By B.J. Coleman
Few people relish in growing old. From anti-aging facial lotions to other rejuvenation potions, today’s aging individuals are eager to fight against increasing infirmities and incapacities formerly thought to be inescapable accompaniments of an abundance of calendar years.
There is one key in this battle: not merely passively becoming elderly but actively continuing to grow even while advancing in years. This is the guiding philosophy of a new program from San Diego’s Jewish Family Service organization. It reinforces the mindset that the tally of years does not have to take an inevitable, permanent toll on the body, mind and spirit of elder San Diegans.
Working in conjunction with additional funding from a Kaiser Foundation grant targeting behavioral mental health interventions benefitting older adults, the JFS Aging Well Group now offers county residents over the age of 60 the opportunity to attend a 12-week cycle of sessions for training and support in cognitive behavioral therapy techniques that address problems of depression, anxiety and social isolation. The meetings are being held at the JFS College Avenue Center, 4855 College Ave., every Thursday from 1 – 2:30 p.m. JFS provides group members rides to the sessions, if needed, through the organization’s “On the Go” transportation service.
Dr. Bruce Sachs is the clinical psychologist serving as lead facilitator for the group meetings, designed to include up to 10 participants. The first meeting was conducted on Jan. 29, with six eligible enrollees as initial participants in the program. A public outreach information campaign about the group began in December at churches and nonprofit organizations. Sachs is still interviewing seniors interested in being among the early set of attendees accessing the first cycle of this service.
Participants are able to join the group at any session in the revolving quarterly cycle, and choose specific sessions based on personal interest and relevance of the topic of the week. Each weekly meeting is evenly split, with the first 45 minutes devoted to a lesson Sachs presents on specific coping strategies and methods for overcoming stress and distress factors, and the second 45 minutes open for general group therapy support covering individual personal issues and discussing effects of implementation of last week’s coping strategy methods.
Sachs notes that the need for this service is great, as recent surveys indicate that over 40 percent of seniors in central regions of San Diego County suffer under such financial straits they lack adequate money for the basic necessities of life. This covers an estimated 20,000 individuals living in the area. Of these, approximately 1,400 encounter emotional issues, mental health troubles and substance abuse problems. These are some of the aging San Diegans this new program is seeking to enlist and assist.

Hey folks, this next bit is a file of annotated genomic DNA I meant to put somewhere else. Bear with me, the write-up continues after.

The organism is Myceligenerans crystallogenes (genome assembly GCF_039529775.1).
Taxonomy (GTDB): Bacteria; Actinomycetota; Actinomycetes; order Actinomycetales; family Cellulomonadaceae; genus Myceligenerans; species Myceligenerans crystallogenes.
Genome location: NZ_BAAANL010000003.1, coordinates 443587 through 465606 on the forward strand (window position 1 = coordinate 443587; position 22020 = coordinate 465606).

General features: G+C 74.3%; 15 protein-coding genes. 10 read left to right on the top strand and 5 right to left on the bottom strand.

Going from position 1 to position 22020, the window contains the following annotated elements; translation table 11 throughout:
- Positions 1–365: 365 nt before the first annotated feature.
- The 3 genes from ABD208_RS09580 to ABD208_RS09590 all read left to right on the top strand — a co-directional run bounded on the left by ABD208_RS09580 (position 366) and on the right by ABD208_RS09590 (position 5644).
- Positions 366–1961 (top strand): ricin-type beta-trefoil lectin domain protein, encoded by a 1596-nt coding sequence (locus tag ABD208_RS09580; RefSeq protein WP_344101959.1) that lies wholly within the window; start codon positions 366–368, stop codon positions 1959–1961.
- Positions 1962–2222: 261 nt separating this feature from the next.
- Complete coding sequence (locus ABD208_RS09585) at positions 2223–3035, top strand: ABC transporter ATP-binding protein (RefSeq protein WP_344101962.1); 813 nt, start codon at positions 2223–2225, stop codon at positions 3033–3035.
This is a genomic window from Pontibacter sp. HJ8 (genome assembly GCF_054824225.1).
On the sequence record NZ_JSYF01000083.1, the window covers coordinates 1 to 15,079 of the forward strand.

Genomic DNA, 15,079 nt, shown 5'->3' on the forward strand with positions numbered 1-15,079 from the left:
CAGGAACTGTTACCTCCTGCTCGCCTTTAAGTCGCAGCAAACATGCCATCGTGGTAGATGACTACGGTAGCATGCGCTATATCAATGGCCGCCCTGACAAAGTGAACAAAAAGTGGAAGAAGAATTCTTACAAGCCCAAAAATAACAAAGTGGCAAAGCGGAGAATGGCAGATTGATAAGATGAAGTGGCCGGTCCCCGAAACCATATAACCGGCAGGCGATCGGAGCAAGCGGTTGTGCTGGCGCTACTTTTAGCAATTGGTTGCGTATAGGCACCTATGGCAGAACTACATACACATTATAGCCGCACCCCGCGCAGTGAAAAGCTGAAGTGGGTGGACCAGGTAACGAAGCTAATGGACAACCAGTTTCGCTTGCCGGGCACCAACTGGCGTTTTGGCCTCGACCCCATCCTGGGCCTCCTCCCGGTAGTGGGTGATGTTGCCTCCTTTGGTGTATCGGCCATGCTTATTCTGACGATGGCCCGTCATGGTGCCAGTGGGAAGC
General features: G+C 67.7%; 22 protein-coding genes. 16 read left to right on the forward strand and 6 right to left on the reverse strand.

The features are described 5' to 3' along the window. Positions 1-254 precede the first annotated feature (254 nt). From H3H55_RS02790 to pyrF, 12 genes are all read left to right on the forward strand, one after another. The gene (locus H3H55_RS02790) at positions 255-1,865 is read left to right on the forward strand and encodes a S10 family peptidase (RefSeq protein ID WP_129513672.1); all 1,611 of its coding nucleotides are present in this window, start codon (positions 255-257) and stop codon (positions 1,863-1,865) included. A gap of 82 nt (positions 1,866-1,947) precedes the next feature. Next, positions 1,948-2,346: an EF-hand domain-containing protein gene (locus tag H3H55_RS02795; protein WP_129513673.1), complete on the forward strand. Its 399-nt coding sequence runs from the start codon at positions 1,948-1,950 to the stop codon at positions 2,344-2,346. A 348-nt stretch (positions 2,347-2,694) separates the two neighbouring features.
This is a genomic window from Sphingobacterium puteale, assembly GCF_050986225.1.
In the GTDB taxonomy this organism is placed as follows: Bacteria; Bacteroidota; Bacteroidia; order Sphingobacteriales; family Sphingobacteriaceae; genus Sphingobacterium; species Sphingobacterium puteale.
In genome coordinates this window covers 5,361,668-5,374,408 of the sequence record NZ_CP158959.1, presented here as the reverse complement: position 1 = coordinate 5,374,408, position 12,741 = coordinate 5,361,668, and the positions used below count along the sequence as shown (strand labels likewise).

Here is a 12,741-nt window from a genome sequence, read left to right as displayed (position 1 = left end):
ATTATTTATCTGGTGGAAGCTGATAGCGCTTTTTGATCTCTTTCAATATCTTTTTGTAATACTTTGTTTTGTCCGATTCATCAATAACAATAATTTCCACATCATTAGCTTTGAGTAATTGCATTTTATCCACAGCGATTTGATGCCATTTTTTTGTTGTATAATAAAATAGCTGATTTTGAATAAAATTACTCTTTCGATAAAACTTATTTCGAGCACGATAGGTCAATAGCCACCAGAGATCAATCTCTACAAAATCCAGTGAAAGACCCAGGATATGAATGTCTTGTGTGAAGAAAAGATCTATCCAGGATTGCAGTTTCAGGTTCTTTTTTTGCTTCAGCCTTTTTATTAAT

Moreover, residents 60 and up are the fastest growing demographic group in the county. People of this age stand at 12 percent of the local population but account for 21 percent of those falling prey to suicide.
“We haven’t done a program like this before,” Sachs said.
His background and expertise combine specializations in group therapy methods and psychotherapeutic interventions for seniors. He describes the benefits of cognitive behavioral psychotherapy as giving participants immediately applicable coping techniques for quick relief of symptoms of emotional distress and mental disquiet. He anticipates a learning process on both sides, as he adjusts subject matter and techniques to make the group’s training lessons increasingly effective.
The instruction covers good habits and practices for holistic health. Exercise and nutrition sessions focus on maintaining a healthy body while aging. Sachs said that physical exercise has been proven to be as effective as anti-depressive medications for treatment of mild to moderate depression. Relaxation exercises teach skills in controlled breathing, guided imagery and meditation. Other sessions are intended to deal with anti-anxiety coping strategies to diminish fear and agitation. Sachs says that the intent is to provide tools and support for a direct impact in improving the lives of individuals in the group. And the overall objective is for group participants to feel as good as they can, given their particular circumstances and medical conditions.
What are any limitations Sachs foresees? He observes that some persons are so habituated in unhealthy patterns of life that they might be helped by referral to individual therapy. Issues with alcohol and drug abuse will not be covered in the group sessions, although those participants self-medicating for chronic pain or loneliness will be taught other coping mechanisms. Identified currently intractable substance abusers in the group will be advised about seeking appropriate interventions elsewhere. Outcomes will also be influenced by the mix of people in the group, the level of cohesion they can reach and the cooperative attitudes they bring into the gatherings.
Those interested in this service can receive more information from JFS by calling 877-537-1818 on weekdays between 8 a.m. to 5 p.m. except Friday, when the hours are 8:30 a.m. until 4 p.m. A brief phone intake interview will cover basic demographic information and medical insurance coverage. Fees are charged on a sliding scale based on income. A subsequent, required in-person screening interview with Dr. Sachs will gauge applicants’ interest level as well as the cognitive, hearing and speech fluency skills needed of group members.
Sachs emphasizes that the JFS Aging Well Group is open to the entire community, to any senior who wants to change for the better by acquiring stronger coping abilities. He describes the challenge now as getting the word out about the service to those who can expect meaningful results from being part of the program.
–Contact B.J. Coleman at firstname.lastname@example.org